In recent weeks, because of the remoteness of our work forces, we have seen an increased incidence of abusive written communications between employees. It’s fair to say that we all have certain frustrations with our current situation, but in the past, when we all worked in the office or plant together, we could often work out those frustrations through face-to-face conversation. In face-to-face conversations, it is more difficult to say rude or abusive things to other employees. Unfortunately, a similar social barrier does not seem to be present when employees write emails or text messages.
I suggest that you send a communication to every employee, from your CEO to your newest plant employee, that abusive communications are simply not acceptable. Remind your employees that there are a lot of headlines these days about executives, managers, supervisors and employees losing their careers because of abusive communications. This may also be a good time to remind your employees about any employee assistance program you have that they could contact to deal with frustrations and anger before acting out those feelings costs them the job.
Thankfully, my recommendation does not require the same amount of labor law qualifications as it might have in the past, following a National Labor Relations Board decision issued this Tuesday in a case concerning General Motors. Over the past several years, in our upside down world of labor law, what would get a CEO fired would not similarly get hourly employees fired as long as those employees connected their abusive statements to a complaint concerning the terms and conditions of their employment. There have been extreme cases where employees verbally abused supervisors’ families in social media or used racist slurs. Under the prior administration, the Board would often order employers to rehire the abusive employees because of its conclusion that the employees’ protected activity, complaining about terms and conditions of employment, could not be separated from the abusive content of their communications.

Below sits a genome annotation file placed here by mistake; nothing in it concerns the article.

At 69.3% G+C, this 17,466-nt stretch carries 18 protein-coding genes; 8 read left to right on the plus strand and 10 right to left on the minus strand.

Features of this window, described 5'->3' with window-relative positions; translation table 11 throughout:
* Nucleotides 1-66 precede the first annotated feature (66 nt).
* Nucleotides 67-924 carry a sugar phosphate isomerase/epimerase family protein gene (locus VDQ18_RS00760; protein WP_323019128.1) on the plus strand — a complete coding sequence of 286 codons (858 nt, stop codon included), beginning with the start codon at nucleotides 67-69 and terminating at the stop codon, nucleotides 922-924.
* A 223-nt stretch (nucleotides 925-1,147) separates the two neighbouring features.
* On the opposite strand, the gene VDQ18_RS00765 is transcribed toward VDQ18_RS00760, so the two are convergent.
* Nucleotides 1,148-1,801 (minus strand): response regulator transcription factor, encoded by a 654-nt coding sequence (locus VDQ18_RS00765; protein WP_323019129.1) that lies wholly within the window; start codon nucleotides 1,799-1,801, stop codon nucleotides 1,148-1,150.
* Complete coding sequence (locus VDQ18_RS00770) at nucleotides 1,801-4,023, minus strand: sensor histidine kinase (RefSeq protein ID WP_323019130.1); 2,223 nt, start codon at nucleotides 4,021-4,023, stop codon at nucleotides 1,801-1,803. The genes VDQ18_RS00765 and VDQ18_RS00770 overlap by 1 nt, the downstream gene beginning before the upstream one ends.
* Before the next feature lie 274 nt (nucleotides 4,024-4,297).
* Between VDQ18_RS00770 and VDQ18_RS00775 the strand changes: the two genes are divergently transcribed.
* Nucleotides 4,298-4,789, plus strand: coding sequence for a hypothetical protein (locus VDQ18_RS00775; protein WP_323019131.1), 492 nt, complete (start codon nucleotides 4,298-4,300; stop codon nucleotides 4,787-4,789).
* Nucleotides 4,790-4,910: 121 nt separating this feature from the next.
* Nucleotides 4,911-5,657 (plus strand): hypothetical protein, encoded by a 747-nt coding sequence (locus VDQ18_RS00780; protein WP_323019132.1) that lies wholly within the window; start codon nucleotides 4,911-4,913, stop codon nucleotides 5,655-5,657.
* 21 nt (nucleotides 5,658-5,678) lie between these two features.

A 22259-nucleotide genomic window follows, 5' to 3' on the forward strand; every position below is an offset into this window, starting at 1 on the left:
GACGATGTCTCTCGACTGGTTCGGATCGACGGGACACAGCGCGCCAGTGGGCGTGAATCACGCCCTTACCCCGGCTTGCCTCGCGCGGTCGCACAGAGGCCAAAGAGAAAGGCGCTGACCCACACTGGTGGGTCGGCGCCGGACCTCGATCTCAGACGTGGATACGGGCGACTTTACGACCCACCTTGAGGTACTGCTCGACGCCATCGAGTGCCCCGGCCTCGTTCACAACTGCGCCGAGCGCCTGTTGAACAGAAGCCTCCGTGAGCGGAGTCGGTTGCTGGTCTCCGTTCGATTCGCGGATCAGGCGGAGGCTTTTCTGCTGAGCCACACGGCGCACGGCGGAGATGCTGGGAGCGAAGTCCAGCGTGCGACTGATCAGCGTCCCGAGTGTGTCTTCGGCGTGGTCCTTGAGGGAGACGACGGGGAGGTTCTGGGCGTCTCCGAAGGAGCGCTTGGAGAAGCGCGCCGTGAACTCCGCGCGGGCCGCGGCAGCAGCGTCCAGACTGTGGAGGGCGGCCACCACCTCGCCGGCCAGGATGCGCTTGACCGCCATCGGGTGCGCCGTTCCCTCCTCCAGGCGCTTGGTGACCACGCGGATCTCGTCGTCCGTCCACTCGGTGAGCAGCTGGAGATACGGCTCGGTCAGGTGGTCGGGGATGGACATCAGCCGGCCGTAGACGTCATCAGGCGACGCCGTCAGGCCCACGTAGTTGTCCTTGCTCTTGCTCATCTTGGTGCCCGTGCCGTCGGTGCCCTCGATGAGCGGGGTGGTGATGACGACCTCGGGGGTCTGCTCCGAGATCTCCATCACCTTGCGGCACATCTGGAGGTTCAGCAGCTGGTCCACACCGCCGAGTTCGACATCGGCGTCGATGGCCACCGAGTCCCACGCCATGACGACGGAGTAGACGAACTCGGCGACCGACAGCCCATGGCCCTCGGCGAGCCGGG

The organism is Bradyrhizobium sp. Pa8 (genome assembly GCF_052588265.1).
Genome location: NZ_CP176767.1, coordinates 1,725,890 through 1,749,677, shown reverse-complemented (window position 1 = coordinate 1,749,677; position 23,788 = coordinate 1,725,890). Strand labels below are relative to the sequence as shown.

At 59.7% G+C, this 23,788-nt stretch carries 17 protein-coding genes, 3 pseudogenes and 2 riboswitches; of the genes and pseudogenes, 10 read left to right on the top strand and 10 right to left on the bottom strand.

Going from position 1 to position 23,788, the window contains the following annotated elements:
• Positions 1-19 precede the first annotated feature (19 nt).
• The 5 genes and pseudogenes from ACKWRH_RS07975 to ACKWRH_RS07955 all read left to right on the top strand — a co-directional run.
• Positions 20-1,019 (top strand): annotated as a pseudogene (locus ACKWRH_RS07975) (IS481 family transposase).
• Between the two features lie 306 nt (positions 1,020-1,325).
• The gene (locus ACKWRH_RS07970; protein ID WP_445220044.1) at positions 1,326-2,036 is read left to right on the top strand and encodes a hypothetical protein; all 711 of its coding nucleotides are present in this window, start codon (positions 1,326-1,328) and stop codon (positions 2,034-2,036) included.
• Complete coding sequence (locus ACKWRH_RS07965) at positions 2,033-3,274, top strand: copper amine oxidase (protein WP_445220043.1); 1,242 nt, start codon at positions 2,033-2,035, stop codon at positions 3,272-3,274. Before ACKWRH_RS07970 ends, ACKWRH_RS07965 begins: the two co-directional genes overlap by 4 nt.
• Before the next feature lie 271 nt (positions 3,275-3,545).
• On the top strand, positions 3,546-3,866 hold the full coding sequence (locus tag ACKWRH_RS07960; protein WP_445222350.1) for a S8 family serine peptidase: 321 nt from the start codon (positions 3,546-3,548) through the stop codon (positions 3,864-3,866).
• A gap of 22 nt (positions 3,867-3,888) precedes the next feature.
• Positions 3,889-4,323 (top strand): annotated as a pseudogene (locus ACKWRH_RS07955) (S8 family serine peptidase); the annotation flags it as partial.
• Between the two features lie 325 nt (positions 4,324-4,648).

In the recent General Motors case, the facts indicated that the employee in question, over the course of several meetings, used profane language toward managers, threatened them, and played loud, explicit music on his phone to interrupt the conversation. The administrative law judge, citing to the Board’s prior rulings on these types of communications, found that General Motors’ discipline against the employee—namely, a series of suspensions—constituted an unfair labor practice. The current Board overturned that opinion and the prior cases that supported it in its decision.
In any circumstance where an employer may discipline an employee for what he or she says in their communications, the employer should consider the context and the history of that employee. For executives, there may need to be a discussion as to whether careers should be lost over the communications. The same goes for hourly employees. However, the employer still must keep in mind the sensitive times in which we live with regard to certain types of communications. They must also make sure that they are applying any rules equally. However, with this new ruling from the Board, I am happy to report that at least employees cannot now shield their abusive communications by claiming that they are simultaneously asserting labor law rights.